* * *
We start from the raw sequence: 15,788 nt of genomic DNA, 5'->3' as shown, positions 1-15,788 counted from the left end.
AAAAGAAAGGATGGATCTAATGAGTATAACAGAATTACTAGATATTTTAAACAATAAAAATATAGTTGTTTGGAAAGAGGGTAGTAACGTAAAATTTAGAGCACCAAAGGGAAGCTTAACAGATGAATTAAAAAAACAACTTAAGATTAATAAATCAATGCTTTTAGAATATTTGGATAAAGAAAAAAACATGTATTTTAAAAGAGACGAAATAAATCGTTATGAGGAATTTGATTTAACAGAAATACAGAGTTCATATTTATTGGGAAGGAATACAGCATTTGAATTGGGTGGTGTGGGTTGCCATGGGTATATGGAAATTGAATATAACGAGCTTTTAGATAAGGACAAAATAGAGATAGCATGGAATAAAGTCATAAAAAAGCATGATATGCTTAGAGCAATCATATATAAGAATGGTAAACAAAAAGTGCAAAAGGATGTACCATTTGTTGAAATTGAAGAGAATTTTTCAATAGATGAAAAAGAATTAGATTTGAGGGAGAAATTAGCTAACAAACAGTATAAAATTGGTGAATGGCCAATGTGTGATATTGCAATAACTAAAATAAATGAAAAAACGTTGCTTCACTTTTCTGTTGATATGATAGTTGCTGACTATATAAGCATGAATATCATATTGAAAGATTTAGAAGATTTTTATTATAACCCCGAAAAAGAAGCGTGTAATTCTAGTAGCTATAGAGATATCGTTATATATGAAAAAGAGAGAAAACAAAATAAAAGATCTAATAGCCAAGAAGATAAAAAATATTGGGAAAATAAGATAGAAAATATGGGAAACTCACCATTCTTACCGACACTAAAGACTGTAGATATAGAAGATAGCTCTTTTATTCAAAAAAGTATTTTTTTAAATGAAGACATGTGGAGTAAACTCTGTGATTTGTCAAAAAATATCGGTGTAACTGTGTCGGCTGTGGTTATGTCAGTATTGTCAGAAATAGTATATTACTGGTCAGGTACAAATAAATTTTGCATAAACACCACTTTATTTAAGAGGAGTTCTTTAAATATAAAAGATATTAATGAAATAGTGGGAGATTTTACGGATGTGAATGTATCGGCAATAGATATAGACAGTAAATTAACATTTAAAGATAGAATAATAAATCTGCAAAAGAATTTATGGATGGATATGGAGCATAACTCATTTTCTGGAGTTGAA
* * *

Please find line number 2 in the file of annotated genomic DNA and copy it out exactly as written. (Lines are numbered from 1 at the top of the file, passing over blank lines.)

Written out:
AAAAGAAAGGATGGATCTAATGAGTATAACAGAATTACTAGATATTTTAAACAATAAAAATATAGTTGTTTGGAAAGAGGGTAGTAACGTAAAATTTAGAGCACCAAAGGGAAGCTTAACAGATGAATTAAAAAAACAACTTAAGATTAATAAATCAATGCTTTTAGAATATTTGGATAAAGAAAAAAACATGTATTTTAAAAGAGACGAAATAAATCGTTATGAGGAATTTGATTTAACAGAAATACAGAGTTCATATTTATTGGGAAGGAATACAGCATTTGAATTGGGTGGTGTGGGTTGCCATGGGTATATGGAAATTGAATATAACGAGCTTTTAGATAAGGACAAAATAGAGATAGCATGGAATAAAGTCATAAAAAAGCATGATATGCTTAGAGCAATCATATATAAGAATGGTAAACAAAAAGTGCAAAAGGATGTACCATTTGTTGAAATTGAAGAGAATTTTTCAATAGATGAAAAAGAATTAGATTTGAGGGAGAAATTAGCTAACAAACAGTATAAAATTGGTGAATGGCCAATGTGTGATATTGCAATAACTAAAATAAATGAAAAAACGTTGCTTCACTTTTCTGTTGATATGATAGTTGCTGACTATATAAGCATGAATATCATATTGAAAGATTTAGAAGATTTTTATTATAACCCCGAAAAAGAAGCGTGTAATTCTAGTAGCTATAGAGATATCGTTATATATGAAAAAGAGAGAAAACAAAATAAAAGATCTAATAGCCAAGAAGATAAAAAATATTGGGAAAATAAGATAGAAAATATGGGAAACTCACCATTCTTACCGACACTAAAGACTGTAGATATAGAAGATAGCTCTTTTATTCAAAAAAGTATTTTTTTAAATGAAGACATGTGGAGTAAACTCTGTGATTTGTCAAAAAATATCGGTGTAACTGTGTCGGCTGTGGTTATGTCAGTATTGTCAGAAATAGTATATTACTGGTCAGGTACAAATAAATTTTGCATAAACACCACTTTATTTAAGAGGAGTTCTTTAAATATAAAAGATATTAATGAAATAGTGGGAGATTTTACGGATGTGAATGTATCGGCAATAGATATAGACAGTAAATTAACATTTAAAGATAGAATAATAAATCTGCAAAAGAATTTATGGATGGATATGGAGCATAACTCATTTTCTGGAGTTGAA